New Delhi: Bill Diggins, U.S. chief for the Verizon Wireless marketing initiative, told an industry conference in 2012 that its initiative, called Precision Market Insights was aggregating customers’ information by monitoring app usage and browsing habits. Mr. Diggins said, “We’re able to view just everything that they do. And that’s really where data is going today. Data is the new oil.”
The company later said that this was legal because the company doesn’t reveal customers’ identities. Also, the company says, its customers can opt out at any time.
This quote highlights the importance of privacy and indicates that consumers are vulnerable in this connected world. This rampant and free-wheeling capture of personal information about users on popular online social media platforms and mobile applications is made possible due to lack of a proper framework that clearly outlines the boundaries for doing this.
A strict regulatory framework is required on how personal data of user users should be used.
After news broke out that British political consulting firm Cambridge Analytica had used illegally obtained Facebook data to target US voters, privacy rights activists demanded strict action against the perpetrators.
According to the testimony of former employee and whistleblower Christopher Wylie, Cambridge Analytica harvested the data by late 2014 and it was used for the first time in the November 2014 North Carolina Senate poll and was paid for by US National Security Adviser-designate John Bolton.
India is vulnerable
Facebook is dealing with one of the biggest crises in its history. This Facebook-Cambridge Analytica scam has raised a big question on the data protection for all the countries and this scandal can have a huge impact on India too, creating an urgency on the data protection law in India.
IT Minister Ravi Shankar Prasad warned social media giant Facebook of “strict” action for any attempt to influence polls through data theft and threatened to summon its CEO, Mark Zuckerberg if needed.
The warning came as BJP launched a scathing attack on the Congress, questioning the party on its relation with Cambridge Analytica, the data mining firm accused of harvesting personal user data from Facebook illegally to influence polls in several countries.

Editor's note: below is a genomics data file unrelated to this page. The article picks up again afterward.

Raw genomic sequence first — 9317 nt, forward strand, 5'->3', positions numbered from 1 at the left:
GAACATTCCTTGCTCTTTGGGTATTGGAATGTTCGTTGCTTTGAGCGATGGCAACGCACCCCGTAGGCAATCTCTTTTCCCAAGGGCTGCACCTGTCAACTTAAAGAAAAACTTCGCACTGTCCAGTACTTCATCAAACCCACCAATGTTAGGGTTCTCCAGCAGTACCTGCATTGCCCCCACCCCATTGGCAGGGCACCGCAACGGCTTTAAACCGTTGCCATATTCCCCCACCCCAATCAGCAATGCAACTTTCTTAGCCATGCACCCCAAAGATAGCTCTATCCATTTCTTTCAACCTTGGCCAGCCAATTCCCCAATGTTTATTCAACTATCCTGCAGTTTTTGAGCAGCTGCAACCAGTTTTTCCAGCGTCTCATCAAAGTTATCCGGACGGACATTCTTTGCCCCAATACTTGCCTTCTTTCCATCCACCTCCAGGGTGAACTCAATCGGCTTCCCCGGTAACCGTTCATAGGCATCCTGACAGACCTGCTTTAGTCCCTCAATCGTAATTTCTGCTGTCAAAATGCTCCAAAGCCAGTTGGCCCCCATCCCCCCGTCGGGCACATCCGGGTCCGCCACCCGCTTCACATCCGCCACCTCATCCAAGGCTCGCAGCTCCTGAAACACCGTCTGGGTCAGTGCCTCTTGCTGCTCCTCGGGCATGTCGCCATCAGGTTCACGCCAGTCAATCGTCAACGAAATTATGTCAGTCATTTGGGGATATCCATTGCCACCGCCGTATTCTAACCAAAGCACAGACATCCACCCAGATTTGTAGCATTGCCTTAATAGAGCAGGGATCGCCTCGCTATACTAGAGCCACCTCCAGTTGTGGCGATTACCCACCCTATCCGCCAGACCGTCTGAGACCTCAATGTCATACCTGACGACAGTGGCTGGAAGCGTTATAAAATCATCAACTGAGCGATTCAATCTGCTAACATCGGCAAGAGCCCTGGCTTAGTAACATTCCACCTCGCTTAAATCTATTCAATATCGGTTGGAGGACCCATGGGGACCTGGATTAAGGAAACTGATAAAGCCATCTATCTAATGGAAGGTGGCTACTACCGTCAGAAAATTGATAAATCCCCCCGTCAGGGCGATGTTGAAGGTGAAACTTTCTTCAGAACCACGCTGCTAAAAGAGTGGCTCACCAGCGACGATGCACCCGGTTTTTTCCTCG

Facebook, which has over two billion users globally, including over 200 million in India, faced backlash on the data scandal issue, forcing Zuckerberg to issue an apology for the “major breach of trust”, and promising to take strong steps to protect consumer data.
Commenting on this issue Mr. Altaf Halde, Global Business Head of Network Intelligence said, “This is not the first time that a data breach has happened and certainly not the last time. When it comes to cybersecurity, there is no such thing as “100 percent guarantee” or “All steps taken to block any future data leak incidents”. Having said that, it is very important that governments and private players give the due importance to the data it has of citizens. They should repeat audits every year, if not every six months, as only full transparency will restore trust back in this system, else more bad news is likely to come. We still don’t have any data protection laws or privacy rules to avoid such scenario. Though we have many compliances that companies follow for data protection and privacy issues, but, the adoption is not yet reached the stage where we can confidently say, that, we as citizens are protected in case of any privacy issues.”
Data protection law in India is currently facing many problems due to the absence of a proper legislative framework.
Data mining and risks
How many of us actually read the terms and conditions before finally installing any app? If it is for free, we just click and download.
What about all the promotional calls we receive from banks, credit card companies, and other service providers? Our call details are being sold by third parties to various service providers and this has been happening for quite some time now. Since the arrival of cellphones in India, this trend is on the rise. This also means that such firms are making a profit by selling our personal data and contact detail.